Larry C. Johnson: The 8 Principles of Sustainable Fundraising
FS: What are some key takeaways from the book?
LJ: The key takeaway, the absolute No. 1 is that in order to be successful in fundraising, you must discern first what the operating principles are — what's really going on with the situation here that I'm looking at. Then adopt the right mental framework, a framework of investing, a framework of win-win, not taking, and then, and only then, think about the process. So much of what we see in the fundraising world, the focus is immediately on the process: solicit this way, communicate this way, do this, use these words. That's all well and good, but without the other steps before that, you're just sort of shooting in the dark.
Then you always offer to a donor more than you ask for. That's a mental perception when you go to a donor. They really want to make a gift if you give them an opportunity. And then fundraising really isn't about money. Yes, money's involved. Don't get me wrong. But it's really about relationships and fulfilled values and dreams. Those are the takeaways I'd like people to have.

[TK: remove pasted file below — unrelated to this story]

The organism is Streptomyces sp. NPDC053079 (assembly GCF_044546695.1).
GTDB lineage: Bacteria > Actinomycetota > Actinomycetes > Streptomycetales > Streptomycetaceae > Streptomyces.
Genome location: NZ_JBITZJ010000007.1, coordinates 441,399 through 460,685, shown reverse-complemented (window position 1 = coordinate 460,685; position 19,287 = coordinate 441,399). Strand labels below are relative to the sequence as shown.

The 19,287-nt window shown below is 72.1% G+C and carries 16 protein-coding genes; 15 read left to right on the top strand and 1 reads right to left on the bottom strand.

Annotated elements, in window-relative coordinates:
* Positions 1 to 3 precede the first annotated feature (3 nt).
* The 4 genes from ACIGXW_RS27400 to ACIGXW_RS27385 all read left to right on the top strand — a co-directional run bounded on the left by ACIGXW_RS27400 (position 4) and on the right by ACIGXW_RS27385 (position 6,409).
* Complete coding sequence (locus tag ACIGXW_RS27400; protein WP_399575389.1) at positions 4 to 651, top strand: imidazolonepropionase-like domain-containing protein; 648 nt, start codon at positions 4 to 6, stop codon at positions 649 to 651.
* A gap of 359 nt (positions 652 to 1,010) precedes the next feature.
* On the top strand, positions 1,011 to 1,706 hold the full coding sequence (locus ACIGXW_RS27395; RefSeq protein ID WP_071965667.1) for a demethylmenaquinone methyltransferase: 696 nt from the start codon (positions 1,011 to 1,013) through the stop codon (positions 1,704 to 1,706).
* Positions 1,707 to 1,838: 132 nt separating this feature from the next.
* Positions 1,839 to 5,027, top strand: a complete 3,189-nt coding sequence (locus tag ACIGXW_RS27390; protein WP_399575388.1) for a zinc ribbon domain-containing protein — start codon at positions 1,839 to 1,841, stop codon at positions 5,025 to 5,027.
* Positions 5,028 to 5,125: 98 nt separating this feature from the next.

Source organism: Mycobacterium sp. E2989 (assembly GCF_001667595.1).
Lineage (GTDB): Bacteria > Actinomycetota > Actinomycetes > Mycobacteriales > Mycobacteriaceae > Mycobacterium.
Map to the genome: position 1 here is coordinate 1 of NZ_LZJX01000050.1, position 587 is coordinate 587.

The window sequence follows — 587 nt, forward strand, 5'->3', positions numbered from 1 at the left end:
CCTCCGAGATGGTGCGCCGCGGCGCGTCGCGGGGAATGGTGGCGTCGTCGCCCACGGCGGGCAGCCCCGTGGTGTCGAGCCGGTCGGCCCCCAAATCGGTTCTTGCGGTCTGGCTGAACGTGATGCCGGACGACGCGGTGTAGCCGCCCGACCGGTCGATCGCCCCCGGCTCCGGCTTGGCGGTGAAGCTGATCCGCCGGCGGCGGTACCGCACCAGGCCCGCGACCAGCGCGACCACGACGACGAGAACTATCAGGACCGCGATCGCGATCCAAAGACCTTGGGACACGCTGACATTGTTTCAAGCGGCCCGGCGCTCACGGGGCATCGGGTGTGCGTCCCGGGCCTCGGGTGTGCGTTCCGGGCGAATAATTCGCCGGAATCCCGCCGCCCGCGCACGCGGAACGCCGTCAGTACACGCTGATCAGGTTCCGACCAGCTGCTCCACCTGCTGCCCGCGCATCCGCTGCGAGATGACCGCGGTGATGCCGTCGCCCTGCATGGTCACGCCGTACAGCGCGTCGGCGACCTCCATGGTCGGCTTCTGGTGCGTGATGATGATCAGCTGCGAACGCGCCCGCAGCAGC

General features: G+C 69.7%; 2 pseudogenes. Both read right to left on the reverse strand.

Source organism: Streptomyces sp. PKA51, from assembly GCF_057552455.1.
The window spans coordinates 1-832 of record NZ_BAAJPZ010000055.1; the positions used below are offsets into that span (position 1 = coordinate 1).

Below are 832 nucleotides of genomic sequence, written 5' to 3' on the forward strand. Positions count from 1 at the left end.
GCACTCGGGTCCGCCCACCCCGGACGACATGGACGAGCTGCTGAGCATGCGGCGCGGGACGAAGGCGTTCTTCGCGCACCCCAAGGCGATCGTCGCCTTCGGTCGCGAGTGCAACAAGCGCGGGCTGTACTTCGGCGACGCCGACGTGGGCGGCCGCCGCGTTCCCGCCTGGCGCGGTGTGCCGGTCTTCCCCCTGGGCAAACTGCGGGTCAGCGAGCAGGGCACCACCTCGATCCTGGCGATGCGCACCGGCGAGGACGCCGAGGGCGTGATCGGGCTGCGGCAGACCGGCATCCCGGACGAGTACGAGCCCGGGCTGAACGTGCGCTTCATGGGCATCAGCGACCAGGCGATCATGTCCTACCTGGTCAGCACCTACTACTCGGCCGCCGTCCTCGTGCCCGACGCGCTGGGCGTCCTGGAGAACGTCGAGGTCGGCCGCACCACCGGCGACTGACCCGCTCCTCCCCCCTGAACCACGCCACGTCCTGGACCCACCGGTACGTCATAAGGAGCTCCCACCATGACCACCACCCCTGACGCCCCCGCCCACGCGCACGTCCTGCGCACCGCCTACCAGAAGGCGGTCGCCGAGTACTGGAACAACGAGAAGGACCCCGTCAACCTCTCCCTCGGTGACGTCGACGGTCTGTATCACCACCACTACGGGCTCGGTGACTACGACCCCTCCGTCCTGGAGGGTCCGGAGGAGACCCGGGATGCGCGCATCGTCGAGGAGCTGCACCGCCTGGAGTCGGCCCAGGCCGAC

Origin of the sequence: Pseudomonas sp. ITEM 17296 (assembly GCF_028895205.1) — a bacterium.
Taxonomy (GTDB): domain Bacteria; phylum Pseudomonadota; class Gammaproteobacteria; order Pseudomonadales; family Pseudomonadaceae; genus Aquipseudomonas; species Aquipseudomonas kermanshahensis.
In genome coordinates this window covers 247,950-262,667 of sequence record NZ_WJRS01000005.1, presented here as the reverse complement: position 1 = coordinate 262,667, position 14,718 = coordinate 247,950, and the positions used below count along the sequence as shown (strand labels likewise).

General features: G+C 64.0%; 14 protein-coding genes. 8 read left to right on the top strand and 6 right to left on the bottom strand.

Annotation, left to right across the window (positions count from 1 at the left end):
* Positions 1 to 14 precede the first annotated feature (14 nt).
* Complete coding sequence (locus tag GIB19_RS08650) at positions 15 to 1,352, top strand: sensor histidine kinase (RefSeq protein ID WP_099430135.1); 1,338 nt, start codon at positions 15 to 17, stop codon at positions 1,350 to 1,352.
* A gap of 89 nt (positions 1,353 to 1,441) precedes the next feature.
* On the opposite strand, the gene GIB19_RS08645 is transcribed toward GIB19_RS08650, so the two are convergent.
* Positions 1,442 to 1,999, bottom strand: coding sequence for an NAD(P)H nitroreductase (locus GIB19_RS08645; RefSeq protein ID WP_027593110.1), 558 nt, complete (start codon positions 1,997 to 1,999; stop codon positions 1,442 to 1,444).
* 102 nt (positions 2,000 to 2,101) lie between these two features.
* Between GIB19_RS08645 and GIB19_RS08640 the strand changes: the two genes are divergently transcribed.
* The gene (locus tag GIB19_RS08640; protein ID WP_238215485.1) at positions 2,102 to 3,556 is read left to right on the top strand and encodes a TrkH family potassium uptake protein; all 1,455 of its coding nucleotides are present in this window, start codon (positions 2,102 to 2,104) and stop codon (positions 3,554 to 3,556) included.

FS: What role does leadership play in fundraising?
LJ: Leadership is critical. You're not going to go very far without it because fundraising is an inside-out proposition. It builds out from inside. And people take their cue from leadership, wherever they're going. Most of the resistance in fundraising comes from an anxiety about asking, and that often comes from a sense of not feeling capable or made feeling competent. A lot of nonprofits could help the situation by helping to remove that anxiety by reframing the proposition, by providing some tools — if you look at the Cygnus Research surveys that come out consistently board members don't feel like they're getting the kind of training that they need. Then also, provide them an opportunity to be successful. Nothing is more reassuring and confidence-building than success. And of course the last one is, depending on the makeup of your board and the social contract under which they were enlisted, it may be necessary to change some members. That's the Jim Collins "change the people on the bus" proposition.